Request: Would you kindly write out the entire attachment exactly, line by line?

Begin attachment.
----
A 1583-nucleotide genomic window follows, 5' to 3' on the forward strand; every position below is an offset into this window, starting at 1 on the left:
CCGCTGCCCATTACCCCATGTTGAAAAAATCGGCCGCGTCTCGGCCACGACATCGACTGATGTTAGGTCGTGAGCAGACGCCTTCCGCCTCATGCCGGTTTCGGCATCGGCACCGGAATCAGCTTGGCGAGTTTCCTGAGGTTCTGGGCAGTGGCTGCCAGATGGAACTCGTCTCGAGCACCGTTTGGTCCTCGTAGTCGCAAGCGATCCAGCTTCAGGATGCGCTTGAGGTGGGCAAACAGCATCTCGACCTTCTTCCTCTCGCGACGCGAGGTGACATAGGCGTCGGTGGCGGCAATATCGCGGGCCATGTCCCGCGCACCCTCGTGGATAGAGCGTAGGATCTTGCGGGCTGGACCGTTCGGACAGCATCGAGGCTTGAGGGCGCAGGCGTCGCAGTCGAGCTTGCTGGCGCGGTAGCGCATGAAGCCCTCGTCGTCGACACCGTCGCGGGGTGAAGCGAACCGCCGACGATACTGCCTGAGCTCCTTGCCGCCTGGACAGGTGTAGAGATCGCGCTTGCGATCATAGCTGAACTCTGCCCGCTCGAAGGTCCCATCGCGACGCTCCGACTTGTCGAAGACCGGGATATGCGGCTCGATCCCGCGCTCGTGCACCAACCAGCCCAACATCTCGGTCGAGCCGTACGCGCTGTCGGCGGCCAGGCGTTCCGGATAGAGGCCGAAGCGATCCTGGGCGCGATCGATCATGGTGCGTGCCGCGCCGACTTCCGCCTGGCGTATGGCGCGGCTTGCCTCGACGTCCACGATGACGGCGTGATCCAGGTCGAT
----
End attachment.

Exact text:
A 1583-nucleotide genomic window follows, 5' to 3' on the forward strand; every position below is an offset into this window, starting at 1 on the left:
CCGCTGCCCATTACCCCATGTTGAAAAAATCGGCCGCGTCTCGGCCACGACATCGACTGATGTTAGGTCGTGAGCAGACGCCTTCCGCCTCATGCCGGTTTCGGCATCGGCACCGGAATCAGCTTGGCGAGTTTCCTGAGGTTCTGGGCAGTGGCTGCCAGATGGAACTCGTCTCGAGCACCGTTTGGTCCTCGTAGTCGCAAGCGATCCAGCTTCAGGATGCGCTTGAGGTGGGCAAACAGCATCTCGACCTTCTTCCTCTCGCGACGCGAGGTGACATAGGCGTCGGTGGCGGCAATATCGCGGGCCATGTCCCGCGCACCCTCGTGGATAGAGCGTAGGATCTTGCGGGCTGGACCGTTCGGACAGCATCGAGGCTTGAGGGCGCAGGCGTCGCAGTCGAGCTTGCTGGCGCGGTAGCGCATGAAGCCCTCGTCGTCGACACCGTCGCGGGGTGAAGCGAACCGCCGACGATACTGCCTGAGCTCCTTGCCGCCTGGACAGGTGTAGAGATCGCGCTTGCGATCATAGCTGAACTCTGCCCGCTCGAAGGTCCCATCGCGACGCTCCGACTTGTCGAAGACCGGGATATGCGGCTCGATCCCGCGCTCGTGCACCAACCAGCCCAACATCTCGGTCGAGCCGTACGCGCTGTCGGCGGCCAGGCGTTCCGGATAGAGGCCGAAGCGATCCTGGGCGCGATCGATCATGGTGCGTGCCGCGCCGACTTCCGCCTGGCGTATGGCGCGGCTTGCCTCGACGTCCACGATGACGGCGTGATCCAGGTCGAT